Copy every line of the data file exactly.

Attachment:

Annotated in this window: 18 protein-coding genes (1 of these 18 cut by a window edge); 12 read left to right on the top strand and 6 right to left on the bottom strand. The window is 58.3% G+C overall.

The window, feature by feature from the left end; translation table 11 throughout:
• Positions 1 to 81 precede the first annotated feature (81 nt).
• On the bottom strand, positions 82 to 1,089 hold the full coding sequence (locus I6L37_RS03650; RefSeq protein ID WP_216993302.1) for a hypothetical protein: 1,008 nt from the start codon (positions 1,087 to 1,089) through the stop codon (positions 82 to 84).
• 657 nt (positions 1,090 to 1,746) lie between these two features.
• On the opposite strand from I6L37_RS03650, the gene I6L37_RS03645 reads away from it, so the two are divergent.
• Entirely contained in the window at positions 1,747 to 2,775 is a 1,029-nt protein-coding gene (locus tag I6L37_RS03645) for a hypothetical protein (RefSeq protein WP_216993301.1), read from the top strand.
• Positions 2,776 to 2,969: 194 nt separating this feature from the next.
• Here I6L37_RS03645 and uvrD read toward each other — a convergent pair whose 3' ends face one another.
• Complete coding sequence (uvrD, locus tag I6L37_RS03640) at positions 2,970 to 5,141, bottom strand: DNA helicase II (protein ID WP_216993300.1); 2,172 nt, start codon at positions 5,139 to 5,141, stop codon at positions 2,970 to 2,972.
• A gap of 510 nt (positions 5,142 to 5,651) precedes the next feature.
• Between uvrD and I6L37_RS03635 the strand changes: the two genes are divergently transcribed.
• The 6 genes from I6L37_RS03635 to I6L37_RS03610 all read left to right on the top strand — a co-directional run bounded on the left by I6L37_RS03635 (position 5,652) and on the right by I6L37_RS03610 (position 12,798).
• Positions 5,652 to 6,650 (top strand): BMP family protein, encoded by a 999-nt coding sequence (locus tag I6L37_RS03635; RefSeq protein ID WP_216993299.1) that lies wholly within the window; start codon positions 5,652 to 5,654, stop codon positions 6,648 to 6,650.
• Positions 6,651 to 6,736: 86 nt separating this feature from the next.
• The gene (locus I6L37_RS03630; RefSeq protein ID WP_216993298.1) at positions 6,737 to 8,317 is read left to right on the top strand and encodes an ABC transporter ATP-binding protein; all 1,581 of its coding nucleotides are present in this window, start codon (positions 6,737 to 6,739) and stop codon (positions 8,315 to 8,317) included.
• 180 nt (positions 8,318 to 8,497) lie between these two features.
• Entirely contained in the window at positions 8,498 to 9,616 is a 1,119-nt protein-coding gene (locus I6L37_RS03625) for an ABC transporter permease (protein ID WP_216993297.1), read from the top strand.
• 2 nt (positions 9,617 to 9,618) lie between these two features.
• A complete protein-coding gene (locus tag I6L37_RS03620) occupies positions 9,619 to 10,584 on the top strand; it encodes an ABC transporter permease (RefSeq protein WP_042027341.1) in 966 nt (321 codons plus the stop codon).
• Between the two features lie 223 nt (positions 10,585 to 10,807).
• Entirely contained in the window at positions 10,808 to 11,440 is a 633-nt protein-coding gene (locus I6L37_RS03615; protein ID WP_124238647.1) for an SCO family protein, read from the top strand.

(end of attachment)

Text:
Annotated in this window: 18 protein-coding genes (1 of these 18 cut by a window edge); 12 read left to right on the top strand and 6 right to left on the bottom strand. The window is 58.3% G+C overall.

The window, feature by feature from the left end; translation table 11 throughout:
• Positions 1 to 81 precede the first annotated feature (81 nt).
• On the bottom strand, positions 82 to 1,089 hold the full coding sequence (locus I6L37_RS03650; RefSeq protein ID WP_216993302.1) for a hypothetical protein: 1,008 nt from the start codon (positions 1,087 to 1,089) through the stop codon (positions 82 to 84).
• 657 nt (positions 1,090 to 1,746) lie between these two features.
• On the opposite strand from I6L37_RS03650, the gene I6L37_RS03645 reads away from it, so the two are divergent.
• Entirely contained in the window at positions 1,747 to 2,775 is a 1,029-nt protein-coding gene (locus tag I6L37_RS03645) for a hypothetical protein (RefSeq protein WP_216993301.1), read from the top strand.
• Positions 2,776 to 2,969: 194 nt separating this feature from the next.
• Here I6L37_RS03645 and uvrD read toward each other — a convergent pair whose 3' ends face one another.
• Complete coding sequence (uvrD, locus tag I6L37_RS03640) at positions 2,970 to 5,141, bottom strand: DNA helicase II (protein ID WP_216993300.1); 2,172 nt, start codon at positions 5,139 to 5,141, stop codon at positions 2,970 to 2,972.
• A gap of 510 nt (positions 5,142 to 5,651) precedes the next feature.
• Between uvrD and I6L37_RS03635 the strand changes: the two genes are divergently transcribed.
• The 6 genes from I6L37_RS03635 to I6L37_RS03610 all read left to right on the top strand — a co-directional run bounded on the left by I6L37_RS03635 (position 5,652) and on the right by I6L37_RS03610 (position 12,798).
• Positions 5,652 to 6,650 (top strand): BMP family protein, encoded by a 999-nt coding sequence (locus tag I6L37_RS03635; RefSeq protein ID WP_216993299.1) that lies wholly within the window; start codon positions 5,652 to 5,654, stop codon positions 6,648 to 6,650.
• Positions 6,651 to 6,736: 86 nt separating this feature from the next.
• The gene (locus I6L37_RS03630; RefSeq protein ID WP_216993298.1) at positions 6,737 to 8,317 is read left to right on the top strand and encodes an ABC transporter ATP-binding protein; all 1,581 of its coding nucleotides are present in this window, start codon (positions 6,737 to 6,739) and stop codon (positions 8,315 to 8,317) included.
• 180 nt (positions 8,318 to 8,497) lie between these two features.
• Entirely contained in the window at positions 8,498 to 9,616 is a 1,119-nt protein-coding gene (locus I6L37_RS03625) for an ABC transporter permease (protein ID WP_216993297.1), read from the top strand.
• 2 nt (positions 9,617 to 9,618) lie between these two features.
• A complete protein-coding gene (locus tag I6L37_RS03620) occupies positions 9,619 to 10,584 on the top strand; it encodes an ABC transporter permease (RefSeq protein WP_042027341.1) in 966 nt (321 codons plus the stop codon).
• Between the two features lie 223 nt (positions 10,585 to 10,807).
• Entirely contained in the window at positions 10,808 to 11,440 is a 633-nt protein-coding gene (locus I6L37_RS03615; protein ID WP_124238647.1) for an SCO family protein, read from the top strand.